Don’t get me wrong; with the advent of many pharmaceuticals we’ve improved the overall health of society immensely. Many drug discovery and pharmaceutical innovations have been nothing short of revolutionary at turning back disease and improving people’s lives. But that’s not really what I’m talking about. I’m talking about the habitual crutch that prescribing pharmaceuticals has become – especially to the elderly.
It’s just not right
Over the years, as a doctor, observing all of this trial and error, and the general reliance on prescription pharmaceuticals for uncertain results – well, it no longer sits right with me. And it flat out saddens me when I see powerful painkillers and antipsychotics used to sedate some elderly into a manageable submission.
These are our seniors, they deserve our respect and they deserve better treatment. At the very least, they deserve an alternative.
There is an alternative
It’s been under our nose for millennia, it’s less toxic, and it’s entirely natural. It’s cannabis. Or, to those conforming to legislation, it’s medical marijuana.
As cannabis slowly emerges from a long quarantine imposed by authorities acting on misinformation, fear, uncertainty and doubt, we are beginning to learn of its medicinal and health properties. Several years of research performed by many credible institutions are all arriving at the same result. Indeed, cannabis looks like a wonder plant – nature’s gift to humanity. The list of conditions that cannabis is most effective for reads like a list of typical ailments afflicting seniors. Chronic pain (from inflammation of joints and stiff limbs), insomnia, lack of appetite, lethargy and reduced energy, anxiety, are but a few. All affect ones mood and general sense of well being of which cannabis is also said to elevate. There are even reports suggesting certain cannabinoids (found within cannabis) have been effective at arresting some cancers, restoring motor control, and eliminating seizures.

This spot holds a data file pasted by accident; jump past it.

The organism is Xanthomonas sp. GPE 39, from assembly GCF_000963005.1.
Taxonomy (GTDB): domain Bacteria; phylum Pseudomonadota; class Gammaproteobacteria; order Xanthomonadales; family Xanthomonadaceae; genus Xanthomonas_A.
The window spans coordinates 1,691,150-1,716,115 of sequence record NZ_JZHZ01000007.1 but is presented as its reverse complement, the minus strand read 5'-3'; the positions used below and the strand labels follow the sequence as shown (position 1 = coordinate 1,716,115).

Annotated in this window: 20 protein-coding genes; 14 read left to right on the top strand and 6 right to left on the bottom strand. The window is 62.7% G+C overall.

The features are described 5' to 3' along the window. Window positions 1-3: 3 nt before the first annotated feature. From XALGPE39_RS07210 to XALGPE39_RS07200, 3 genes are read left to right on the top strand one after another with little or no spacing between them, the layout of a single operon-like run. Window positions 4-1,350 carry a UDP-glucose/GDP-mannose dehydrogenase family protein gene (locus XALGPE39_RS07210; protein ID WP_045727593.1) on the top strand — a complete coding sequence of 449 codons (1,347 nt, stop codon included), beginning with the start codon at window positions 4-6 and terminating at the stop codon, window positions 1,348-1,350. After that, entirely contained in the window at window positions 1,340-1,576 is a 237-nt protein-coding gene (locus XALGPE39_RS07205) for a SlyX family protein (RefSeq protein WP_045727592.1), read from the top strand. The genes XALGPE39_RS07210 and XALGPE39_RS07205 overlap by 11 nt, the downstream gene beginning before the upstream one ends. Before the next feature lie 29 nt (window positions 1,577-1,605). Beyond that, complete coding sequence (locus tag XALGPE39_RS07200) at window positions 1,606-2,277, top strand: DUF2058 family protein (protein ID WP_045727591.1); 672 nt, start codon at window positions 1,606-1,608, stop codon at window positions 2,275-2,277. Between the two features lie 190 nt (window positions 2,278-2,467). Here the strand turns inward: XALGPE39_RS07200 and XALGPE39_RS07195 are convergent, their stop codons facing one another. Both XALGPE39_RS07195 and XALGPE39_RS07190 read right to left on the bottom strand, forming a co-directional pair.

Their own worst enemy
Suffice to say, this is a population that could benefit tremendously from cannabis, yet their access is limited — if even considered.
Seniors themselves are often the first to resist using medical cannabis because of societal concerns about using a drug that the federal government deems illegal. For those that do want to use cannabis, they often don’t know where to go, or how to get it. Only rarely will their doctor support the use of cannabis (it’s more common for a doctor to steer away from the cannabis conversation). This last fact, I can attest. I was that doctor – shaped by decades of misinformation. Prevailing attitudes will change, although it may take a full generation cycle before we see results.
It starts with you
For many, cannabis is making their lives more tolerable. For others, it is extending their lives. These are not isolated cases. As Chief Medical Officer at HelloMD.com, I’m hearing such testimonials on a daily basis. Legalization aside, for widespread acceptance there is still one large obstacle to overcome – education. And for your parents, that might start with you.